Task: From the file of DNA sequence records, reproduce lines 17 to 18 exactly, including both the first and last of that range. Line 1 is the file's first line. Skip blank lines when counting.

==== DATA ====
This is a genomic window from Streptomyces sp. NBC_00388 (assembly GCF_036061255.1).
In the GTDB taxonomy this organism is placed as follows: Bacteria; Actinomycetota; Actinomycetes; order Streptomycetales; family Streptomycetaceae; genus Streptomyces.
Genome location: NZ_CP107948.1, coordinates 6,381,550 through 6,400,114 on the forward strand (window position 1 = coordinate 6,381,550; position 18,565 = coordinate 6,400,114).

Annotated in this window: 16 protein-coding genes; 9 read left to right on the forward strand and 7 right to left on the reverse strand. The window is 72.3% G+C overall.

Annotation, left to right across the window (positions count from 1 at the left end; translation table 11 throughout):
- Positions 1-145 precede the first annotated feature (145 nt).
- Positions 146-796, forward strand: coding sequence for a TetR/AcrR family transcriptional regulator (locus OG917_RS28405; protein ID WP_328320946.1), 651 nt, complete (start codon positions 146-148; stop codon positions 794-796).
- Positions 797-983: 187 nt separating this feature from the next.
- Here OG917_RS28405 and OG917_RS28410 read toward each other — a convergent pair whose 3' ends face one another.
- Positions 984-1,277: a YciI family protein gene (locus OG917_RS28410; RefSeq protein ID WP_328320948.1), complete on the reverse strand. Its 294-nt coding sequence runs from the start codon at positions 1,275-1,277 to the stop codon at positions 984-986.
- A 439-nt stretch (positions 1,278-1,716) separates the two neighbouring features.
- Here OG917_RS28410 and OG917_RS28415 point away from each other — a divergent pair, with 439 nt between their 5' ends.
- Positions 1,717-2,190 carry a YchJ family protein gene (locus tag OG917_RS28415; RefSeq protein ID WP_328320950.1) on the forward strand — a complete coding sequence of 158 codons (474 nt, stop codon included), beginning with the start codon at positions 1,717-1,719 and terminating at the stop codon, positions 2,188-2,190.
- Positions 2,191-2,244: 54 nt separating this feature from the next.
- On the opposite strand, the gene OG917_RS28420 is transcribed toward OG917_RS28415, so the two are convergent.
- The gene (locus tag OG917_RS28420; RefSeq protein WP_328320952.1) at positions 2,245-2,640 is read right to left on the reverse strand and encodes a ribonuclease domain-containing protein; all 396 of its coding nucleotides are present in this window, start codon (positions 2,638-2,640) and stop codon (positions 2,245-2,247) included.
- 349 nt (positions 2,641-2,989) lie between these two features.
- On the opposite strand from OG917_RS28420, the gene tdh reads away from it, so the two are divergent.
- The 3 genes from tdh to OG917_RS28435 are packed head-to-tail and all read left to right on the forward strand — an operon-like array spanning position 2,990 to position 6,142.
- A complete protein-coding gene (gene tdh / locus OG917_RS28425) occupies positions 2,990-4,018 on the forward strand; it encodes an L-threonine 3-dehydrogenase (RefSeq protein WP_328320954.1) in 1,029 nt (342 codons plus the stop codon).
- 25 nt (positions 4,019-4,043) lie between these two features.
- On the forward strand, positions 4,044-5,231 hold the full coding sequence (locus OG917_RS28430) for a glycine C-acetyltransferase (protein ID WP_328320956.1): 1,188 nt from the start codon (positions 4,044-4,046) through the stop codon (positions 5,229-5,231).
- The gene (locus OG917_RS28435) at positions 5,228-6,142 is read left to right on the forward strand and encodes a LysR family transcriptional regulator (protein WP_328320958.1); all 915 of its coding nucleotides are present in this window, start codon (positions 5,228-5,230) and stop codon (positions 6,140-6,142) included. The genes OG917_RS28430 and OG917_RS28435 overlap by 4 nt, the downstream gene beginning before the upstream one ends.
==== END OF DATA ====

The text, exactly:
- 349 nt (positions 2,641-2,989) lie between these two features.
- On the opposite strand from OG917_RS28420, the gene tdh reads away from it, so the two are divergent.